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### WillallisonSenior Member

Mat, it's worth considering that most of the true Delta shapes - ie those designed by Levi were generally intended for very high speeds. Most were raceboats, or thinly disguised pleasrure versions of such.
I don't know how their low speed performance would rate, though most were very light, so it was possibly better than one might expect with the centres so fat aft. A number of his boats also suffered - some times quite badly - from porpoising and on a number of oacciaions some pretty drastic measures were taken to try to eliminate this.
I've not seen a Wally up close, so can't comment on their bottom shape - maybe some of our other contributors can comment further on the current crop of delta-like boats that are popular at the moment...

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### Mat-CSenior Member

Thanks Will,
My understanding is that the best approach is to 'decide' uopn the ideal location for the LCB (how do you do this? I've never seen a text that describes how to find the optimum location for the LCB)
Then you produce the hullshape, do a weight study and juggle things around until the LCG is in line with the LCB.
What happens if you can't?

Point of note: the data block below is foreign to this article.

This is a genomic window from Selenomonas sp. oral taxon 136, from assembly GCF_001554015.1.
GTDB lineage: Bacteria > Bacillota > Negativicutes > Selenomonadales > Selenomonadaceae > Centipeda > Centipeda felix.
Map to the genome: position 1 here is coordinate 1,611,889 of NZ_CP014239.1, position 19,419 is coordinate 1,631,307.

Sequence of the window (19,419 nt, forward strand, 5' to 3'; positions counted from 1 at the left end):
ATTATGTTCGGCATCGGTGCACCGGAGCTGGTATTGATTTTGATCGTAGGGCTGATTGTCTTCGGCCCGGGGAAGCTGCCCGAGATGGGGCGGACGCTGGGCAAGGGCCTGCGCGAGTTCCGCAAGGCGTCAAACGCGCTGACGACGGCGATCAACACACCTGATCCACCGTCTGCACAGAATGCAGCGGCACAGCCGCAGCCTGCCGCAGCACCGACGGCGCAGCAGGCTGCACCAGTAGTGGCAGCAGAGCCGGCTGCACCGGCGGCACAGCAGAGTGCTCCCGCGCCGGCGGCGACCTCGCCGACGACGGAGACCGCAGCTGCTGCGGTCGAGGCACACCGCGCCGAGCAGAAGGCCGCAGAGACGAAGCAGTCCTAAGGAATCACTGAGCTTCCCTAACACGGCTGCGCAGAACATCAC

I mean I know the boat will trim down one way or the other, of course, but say you have the LCB at 58% of the WL and the LCG at 61%, what will the effect be in terms of performance / handling?

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### conceptiaNaval Architect

to my knowledge more aft the LCB is the less resistance vessel is going to face. Thus, an engine of lower power can be selected. In short, power efficiency of the hull form increases.
LCG is then brought aft so that the vessel is not going to trim by forward. It is to be noted that LCG should be at or aft of the LCB for better performance.

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1) Decide on length.....
2) Decide on weight....
3) decide on speed or power....one gives you the other
4) go back and re-evaluate weight.....
5) Select LCB and chine beam from speed.....
6) design hull
7) juggle weights to achieve chosen LCG

You can only get the LCG so far aft....put the engines up aginst the transom and the fuel directly forward of them. You've seen the go-fast guys with half the boat (forward half) out of water at idle?